Let's hope tactics similar to those used by the Israelis will be soon used in Iraq.

Friday, September 17, 2004

Nuclear test in N. Korea?

A S. Korean government official is now saying here that the blast didn't occur at all. This smells more and more like a coverup. This is the statement from the vice minister of reunification, Rhee Bong-jo, about the blast:

"There is no information to support an explosion in the area where there were indications of an explosion," Rhee said.

What the....?

Reuters further says, "Rhee Bong-jo told reporters seismic signals and strange cloud formations picked up last week were not from an explosion."

So what were the seismic signals and cloud formations from? No one says.

Adding fuel to the fire, Reuters reports, "South Korea said earlier diplomats in Pyongyang had been taken to a different site, away from the suspected location in remote Kimhyungjik county on the Chinese border. "

So why would the diplomats be taken to a different area? Something's rotten in Korea and it ain't the kimchee.

Would anyone like to bet that we just saw a N. Korean nuclear test?

The implications would, of course, be enormous. A test now would come at a time when the US military, especially the army, is stretched to the breaking point. The Koreans may have been emboldened by recent developments in Iraq that lead them to believe that US military might has been weakened. With a weakened US military, the N. Koreans may have felt the time was right to reassert themeslves.

Thursday, September 16, 2004

Taiwan spying on US?

Judging from this story, Israel may not be the only "ally" spying on the US. Donald W. Keyser, a senior aide to Secretary of State Powell, apparently covered up a trip he made to Taipei last year. The nature of his activities there are still unclear, but while under surveillance by the FBI Keyser passed restricted material to a Taiwanese intelligence agent in Washington, D.C.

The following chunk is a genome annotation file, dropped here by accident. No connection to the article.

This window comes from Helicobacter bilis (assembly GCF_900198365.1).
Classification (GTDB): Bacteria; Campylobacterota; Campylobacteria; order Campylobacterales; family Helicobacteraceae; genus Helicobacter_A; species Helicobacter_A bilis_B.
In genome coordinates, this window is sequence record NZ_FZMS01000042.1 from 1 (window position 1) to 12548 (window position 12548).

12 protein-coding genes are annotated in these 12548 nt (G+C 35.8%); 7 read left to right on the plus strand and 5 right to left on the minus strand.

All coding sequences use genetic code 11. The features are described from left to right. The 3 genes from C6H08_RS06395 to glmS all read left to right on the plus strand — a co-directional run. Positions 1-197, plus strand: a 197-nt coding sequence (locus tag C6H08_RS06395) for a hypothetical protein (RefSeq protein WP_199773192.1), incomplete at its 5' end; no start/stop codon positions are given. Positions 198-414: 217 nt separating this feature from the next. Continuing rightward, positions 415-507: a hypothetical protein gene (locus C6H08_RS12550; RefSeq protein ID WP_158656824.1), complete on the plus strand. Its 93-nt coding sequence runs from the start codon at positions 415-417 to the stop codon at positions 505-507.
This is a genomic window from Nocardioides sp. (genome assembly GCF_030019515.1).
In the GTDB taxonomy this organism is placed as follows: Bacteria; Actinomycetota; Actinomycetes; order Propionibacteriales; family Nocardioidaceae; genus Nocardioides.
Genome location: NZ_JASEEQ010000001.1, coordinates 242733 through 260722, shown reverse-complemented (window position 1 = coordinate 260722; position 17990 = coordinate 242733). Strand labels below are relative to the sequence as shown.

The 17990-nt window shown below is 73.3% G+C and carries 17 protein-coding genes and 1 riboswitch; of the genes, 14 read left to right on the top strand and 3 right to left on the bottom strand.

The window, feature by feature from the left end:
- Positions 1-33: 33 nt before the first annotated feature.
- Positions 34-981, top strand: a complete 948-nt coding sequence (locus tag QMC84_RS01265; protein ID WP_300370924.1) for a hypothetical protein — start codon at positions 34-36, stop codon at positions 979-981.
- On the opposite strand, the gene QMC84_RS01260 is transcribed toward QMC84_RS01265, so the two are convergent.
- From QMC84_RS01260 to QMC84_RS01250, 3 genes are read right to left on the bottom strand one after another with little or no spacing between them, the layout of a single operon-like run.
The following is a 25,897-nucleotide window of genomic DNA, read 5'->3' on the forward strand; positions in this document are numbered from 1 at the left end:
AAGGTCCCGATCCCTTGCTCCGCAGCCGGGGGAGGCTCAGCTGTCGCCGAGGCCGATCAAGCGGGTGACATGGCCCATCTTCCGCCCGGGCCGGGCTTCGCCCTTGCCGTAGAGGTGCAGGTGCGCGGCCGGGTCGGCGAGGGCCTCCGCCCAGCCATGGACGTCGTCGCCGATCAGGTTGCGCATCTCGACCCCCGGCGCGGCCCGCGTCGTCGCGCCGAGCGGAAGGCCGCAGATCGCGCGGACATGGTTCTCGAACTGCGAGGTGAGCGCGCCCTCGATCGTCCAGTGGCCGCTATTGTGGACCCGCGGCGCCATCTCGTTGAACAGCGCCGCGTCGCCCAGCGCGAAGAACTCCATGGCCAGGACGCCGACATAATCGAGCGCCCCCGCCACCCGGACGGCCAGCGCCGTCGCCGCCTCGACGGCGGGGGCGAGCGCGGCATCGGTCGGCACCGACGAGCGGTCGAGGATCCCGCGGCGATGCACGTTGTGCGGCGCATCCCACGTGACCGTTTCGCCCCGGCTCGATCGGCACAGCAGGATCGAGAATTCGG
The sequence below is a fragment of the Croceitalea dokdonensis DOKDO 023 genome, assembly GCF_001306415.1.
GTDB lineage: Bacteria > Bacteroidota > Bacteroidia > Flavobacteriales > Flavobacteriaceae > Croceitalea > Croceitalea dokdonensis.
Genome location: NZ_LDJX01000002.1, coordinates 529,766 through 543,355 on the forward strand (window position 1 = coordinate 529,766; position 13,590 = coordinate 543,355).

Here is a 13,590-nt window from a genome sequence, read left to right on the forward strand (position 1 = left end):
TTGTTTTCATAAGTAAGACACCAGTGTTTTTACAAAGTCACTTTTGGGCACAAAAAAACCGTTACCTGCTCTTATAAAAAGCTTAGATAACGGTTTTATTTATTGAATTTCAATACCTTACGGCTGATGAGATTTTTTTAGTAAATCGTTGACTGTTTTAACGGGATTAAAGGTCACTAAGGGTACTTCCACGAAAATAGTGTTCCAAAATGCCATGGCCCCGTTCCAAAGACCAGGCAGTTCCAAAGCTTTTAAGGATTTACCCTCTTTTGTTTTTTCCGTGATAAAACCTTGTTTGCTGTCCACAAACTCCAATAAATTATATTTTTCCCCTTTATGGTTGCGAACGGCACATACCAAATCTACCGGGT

What might Taiwan's motive be in spying on the US? Several things come to mind. First, the State department historically has been somewhat antagonistc towards Taiwan. Developing a source in State would give Taiwan advance knowledge of State initiatives that may hurt Taiwan lobbying. Second, the implications of President Bush's recent call to reduce troops in S. Korea must have finally dawned on the Chen administration. With fewer troops in Asia, the US would be ill-prepared for a potential China attack on the island. In light of the troop reduction, Taiwan's political position in quickly eroding.

First Post Test

This blog will explore recent developments in international relations from a realist pespective. (You guessed that, right?) As a grad student in international relations (IR), I'm learning and thinking about these developments all day, every day. This blog will capture my thoughts as I learn more and hopefully allow those reading the blog to explore recent events from an IR pespective. Here we go.